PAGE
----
California Department of Transportation (Caltrans) – Green Technologies for Reducing Slope Erosion
The California Department of Transportation (Caltrans) Division of Research and Innovation conducted a Preliminary Investigation (PI) to identify strategies for reducing roadside slope erosion and preventing costly slope failures as climate change alters patterns of precipitation in California. The PI found that in general, California is a leader in erosion control and stormwater management, but recommended follow-up research on the effectiveness of specific plants or “green” products that may enhance or improve the nature-based methods for stabilizing slopes that California has already begun to implement.
The PI found that California is a leader in both research and implementation of innovative erosion technologies. Caltrans has developed an Erosion Control Toolbox, which is an online compilation of resources for erosion control, including standards, guidance, and best management practices for Caltrans Landscape Architects. Caltrans has also conducted several soil stabilization studies to assess different soil stabilization methods and to develop guidance. These studies include:
- a vegetation establishment and maintenance study that will be used to develop vegetation establishment guidelines for plant species for both short-term stabilization and long-term cover;
- a roadside vegetated treatment study that monitored eight test sites to study pollution removal in biofiltration strips (i.e., sloped areas adjacent to impervious surfaces, planted with vegetation to filter pollutants from runoff); and
- a statewide erosion control review to assess the effectiveness of current erosion control practices used by Caltrans.
The PI highlights the innovative work of several other states in researching and implementing a variety of bioengineering methods for controlling erosion - techniques that combine vegetation with mechanical construction. The Texas Department of Transportation is a leader in utilizing compost for erosion management on slopes, which improves the quality of the soil and reduces the quantity of waste introduced into the watershed. Washington State Department of Transportation has integrated soil bioengineering into its roadside material specifications, and often combines bioengineering with geotechnically engineered solutions for restoring degraded slopes. The Stormwater Management Academy at the University of Central Florida has created a detailed guidance manual for making grass seed more resistant to being washed away by water flow prior to germination (called polymer-enhanced bioengineering techniques).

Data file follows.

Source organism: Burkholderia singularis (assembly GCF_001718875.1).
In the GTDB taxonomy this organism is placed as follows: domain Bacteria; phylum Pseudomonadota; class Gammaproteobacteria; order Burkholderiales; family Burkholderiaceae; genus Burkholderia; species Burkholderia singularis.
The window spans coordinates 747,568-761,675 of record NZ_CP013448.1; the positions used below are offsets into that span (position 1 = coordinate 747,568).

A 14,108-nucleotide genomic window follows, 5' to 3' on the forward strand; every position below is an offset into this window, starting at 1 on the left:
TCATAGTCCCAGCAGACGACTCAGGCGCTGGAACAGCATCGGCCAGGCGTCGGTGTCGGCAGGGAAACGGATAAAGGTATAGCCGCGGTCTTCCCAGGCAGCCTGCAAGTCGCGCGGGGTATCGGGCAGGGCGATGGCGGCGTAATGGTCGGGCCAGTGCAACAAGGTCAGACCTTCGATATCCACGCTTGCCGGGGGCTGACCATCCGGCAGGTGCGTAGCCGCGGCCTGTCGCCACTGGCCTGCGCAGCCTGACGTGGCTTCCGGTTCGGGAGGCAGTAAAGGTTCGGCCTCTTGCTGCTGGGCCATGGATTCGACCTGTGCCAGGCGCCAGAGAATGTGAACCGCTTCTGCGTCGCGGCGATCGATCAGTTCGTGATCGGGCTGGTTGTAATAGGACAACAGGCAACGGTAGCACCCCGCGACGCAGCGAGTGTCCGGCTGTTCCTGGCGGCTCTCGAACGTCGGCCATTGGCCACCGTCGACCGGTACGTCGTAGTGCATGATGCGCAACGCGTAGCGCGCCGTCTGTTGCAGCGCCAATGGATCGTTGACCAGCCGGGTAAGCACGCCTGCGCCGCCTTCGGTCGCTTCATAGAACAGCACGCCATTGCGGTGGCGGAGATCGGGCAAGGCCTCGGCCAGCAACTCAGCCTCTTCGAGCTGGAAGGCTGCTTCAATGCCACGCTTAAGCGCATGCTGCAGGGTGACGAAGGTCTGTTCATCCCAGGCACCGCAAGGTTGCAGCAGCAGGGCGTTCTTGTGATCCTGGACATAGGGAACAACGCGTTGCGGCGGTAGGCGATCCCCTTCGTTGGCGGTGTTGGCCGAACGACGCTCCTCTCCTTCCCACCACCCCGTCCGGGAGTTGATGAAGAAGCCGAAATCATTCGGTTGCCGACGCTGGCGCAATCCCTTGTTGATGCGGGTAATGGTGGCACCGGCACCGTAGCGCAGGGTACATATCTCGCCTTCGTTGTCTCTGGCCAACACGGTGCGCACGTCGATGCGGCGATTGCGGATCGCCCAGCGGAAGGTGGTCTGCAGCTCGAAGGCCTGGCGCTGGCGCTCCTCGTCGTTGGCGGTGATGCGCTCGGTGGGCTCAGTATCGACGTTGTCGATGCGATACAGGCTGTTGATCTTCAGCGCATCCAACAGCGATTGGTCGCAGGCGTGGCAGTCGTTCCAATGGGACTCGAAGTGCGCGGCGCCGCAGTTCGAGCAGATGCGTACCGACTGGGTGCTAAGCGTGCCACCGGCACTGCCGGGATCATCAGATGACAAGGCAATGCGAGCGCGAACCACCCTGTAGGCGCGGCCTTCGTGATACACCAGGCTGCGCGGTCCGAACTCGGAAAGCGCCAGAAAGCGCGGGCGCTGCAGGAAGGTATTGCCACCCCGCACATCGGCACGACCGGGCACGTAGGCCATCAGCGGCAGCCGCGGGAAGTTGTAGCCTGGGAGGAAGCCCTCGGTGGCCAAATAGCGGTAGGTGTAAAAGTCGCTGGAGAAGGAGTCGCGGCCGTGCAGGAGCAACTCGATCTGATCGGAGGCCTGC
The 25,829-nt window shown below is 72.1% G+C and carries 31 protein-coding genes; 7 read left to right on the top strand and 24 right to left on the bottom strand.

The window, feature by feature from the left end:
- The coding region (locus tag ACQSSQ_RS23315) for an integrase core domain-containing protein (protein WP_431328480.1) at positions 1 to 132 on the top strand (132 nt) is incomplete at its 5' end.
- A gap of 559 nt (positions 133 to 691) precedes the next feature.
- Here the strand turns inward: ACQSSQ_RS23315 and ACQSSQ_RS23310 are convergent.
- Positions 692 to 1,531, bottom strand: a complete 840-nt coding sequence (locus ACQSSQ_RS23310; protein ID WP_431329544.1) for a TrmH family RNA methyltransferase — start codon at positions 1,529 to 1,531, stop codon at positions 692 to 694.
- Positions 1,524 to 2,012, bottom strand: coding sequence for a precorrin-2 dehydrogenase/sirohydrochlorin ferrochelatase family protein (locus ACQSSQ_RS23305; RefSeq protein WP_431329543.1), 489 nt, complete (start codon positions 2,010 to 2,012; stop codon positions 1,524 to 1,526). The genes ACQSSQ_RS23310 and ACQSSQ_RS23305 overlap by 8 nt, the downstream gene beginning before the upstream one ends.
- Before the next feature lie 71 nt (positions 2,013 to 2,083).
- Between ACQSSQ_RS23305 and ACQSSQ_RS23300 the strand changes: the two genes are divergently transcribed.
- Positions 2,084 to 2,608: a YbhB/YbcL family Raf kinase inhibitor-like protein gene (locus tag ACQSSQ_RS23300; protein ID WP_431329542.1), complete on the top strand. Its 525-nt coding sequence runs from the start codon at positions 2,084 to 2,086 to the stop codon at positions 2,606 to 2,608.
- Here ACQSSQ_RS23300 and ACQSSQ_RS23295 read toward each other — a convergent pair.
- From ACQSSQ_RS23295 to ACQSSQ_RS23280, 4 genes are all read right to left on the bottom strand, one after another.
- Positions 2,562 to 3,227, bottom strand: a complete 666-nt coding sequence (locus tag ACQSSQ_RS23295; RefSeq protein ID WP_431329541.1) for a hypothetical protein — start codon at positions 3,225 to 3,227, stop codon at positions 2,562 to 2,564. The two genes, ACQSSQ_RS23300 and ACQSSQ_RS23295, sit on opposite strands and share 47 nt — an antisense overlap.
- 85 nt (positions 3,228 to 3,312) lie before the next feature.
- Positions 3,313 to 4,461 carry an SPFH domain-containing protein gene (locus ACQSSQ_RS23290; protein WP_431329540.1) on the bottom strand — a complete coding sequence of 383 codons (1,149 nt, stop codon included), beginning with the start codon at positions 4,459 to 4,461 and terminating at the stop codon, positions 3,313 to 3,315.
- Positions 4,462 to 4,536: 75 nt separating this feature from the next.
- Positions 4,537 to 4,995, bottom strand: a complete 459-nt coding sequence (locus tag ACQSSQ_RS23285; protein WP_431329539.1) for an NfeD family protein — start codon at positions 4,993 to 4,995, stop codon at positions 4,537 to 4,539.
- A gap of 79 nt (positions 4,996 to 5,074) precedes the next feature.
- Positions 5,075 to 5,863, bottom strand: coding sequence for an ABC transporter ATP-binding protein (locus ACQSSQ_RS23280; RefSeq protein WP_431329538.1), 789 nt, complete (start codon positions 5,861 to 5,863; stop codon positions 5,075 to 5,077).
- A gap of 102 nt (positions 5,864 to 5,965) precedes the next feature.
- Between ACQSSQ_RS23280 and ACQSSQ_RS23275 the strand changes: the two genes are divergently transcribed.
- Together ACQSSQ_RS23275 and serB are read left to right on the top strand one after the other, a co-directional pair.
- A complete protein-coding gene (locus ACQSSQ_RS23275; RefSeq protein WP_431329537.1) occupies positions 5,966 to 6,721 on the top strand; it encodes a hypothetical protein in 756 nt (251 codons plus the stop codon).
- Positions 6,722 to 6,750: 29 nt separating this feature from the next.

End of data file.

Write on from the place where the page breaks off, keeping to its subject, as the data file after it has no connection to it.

The PI lists national guidance from AASHTO, including Design Guidance for Stormwater and Erosion & Sedimentation Control, a compilation of best management practices manuals. In addition to listing both federally-sponsored and state-sponsored best management practices manuals and guidance, this guidance also includes an online BMP Manual Builder to assist states and municipalities in creating their own stormwater treatment practice design manuals. The PI also lists related research by several different state DOTs and other researchers, and additional resources for vegetative or bioengineering approaches to slope erosion control.
In November 2010, Caltrans issued a Technical Guide for sustainable erosion control that presents considerations for soil, water, and vegetation in designing erosion control projects. Although the PI highlighted altered precipitation due to climate change as a concern for erosion control, the 2010 Technical Guide directs users to the Western Regional Climate Center for data on the amount and intensity of local annual rainfall, but does not include consideration of climate-related changes in precipitation.
This Adaptation Clearinghouse entry was prepared with support from the Federal Highway Administration. This entry was last updated on December 29, 2014.
Publication Date: January 28, 2010
- California Department of Transportation (Caltrans)
- Best practice